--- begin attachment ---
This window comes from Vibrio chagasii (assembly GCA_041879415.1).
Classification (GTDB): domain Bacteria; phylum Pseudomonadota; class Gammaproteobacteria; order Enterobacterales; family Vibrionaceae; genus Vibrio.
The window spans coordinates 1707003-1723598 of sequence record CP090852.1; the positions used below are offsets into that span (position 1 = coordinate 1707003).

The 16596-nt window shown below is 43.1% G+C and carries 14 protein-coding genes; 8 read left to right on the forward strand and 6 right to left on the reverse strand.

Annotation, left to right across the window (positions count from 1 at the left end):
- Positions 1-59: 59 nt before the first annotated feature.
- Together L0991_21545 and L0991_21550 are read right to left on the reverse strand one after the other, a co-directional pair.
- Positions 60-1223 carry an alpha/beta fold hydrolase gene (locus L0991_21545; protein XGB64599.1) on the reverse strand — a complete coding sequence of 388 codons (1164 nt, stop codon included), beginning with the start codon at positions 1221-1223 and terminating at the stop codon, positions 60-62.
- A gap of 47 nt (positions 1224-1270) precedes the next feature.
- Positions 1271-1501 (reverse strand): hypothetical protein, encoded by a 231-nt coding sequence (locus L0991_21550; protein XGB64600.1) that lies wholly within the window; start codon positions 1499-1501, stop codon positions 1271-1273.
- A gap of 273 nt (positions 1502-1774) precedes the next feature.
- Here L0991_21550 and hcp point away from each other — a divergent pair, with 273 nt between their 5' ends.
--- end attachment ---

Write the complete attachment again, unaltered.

This window comes from Vibrio chagasii (assembly GCA_041879415.1).
Classification (GTDB): domain Bacteria; phylum Pseudomonadota; class Gammaproteobacteria; order Enterobacterales; family Vibrionaceae; genus Vibrio.
The window spans coordinates 1707003-1723598 of sequence record CP090852.1; the positions used below are offsets into that span (position 1 = coordinate 1707003).

The 16596-nt window shown below is 43.1% G+C and carries 14 protein-coding genes; 8 read left to right on the forward strand and 6 right to left on the reverse strand.

Annotation, left to right across the window (positions count from 1 at the left end):
- Positions 1-59: 59 nt before the first annotated feature.
- Together L0991_21545 and L0991_21550 are read right to left on the reverse strand one after the other, a co-directional pair.
- Positions 60-1223 carry an alpha/beta fold hydrolase gene (locus L0991_21545; protein XGB64599.1) on the reverse strand — a complete coding sequence of 388 codons (1164 nt, stop codon included), beginning with the start codon at positions 1221-1223 and terminating at the stop codon, positions 60-62.
- A gap of 47 nt (positions 1224-1270) precedes the next feature.
- Positions 1271-1501 (reverse strand): hypothetical protein, encoded by a 231-nt coding sequence (locus L0991_21550; protein XGB64600.1) that lies wholly within the window; start codon positions 1499-1501, stop codon positions 1271-1273.
- A gap of 273 nt (positions 1502-1774) precedes the next feature.
- Here L0991_21550 and hcp point away from each other — a divergent pair, with 273 nt between their 5' ends.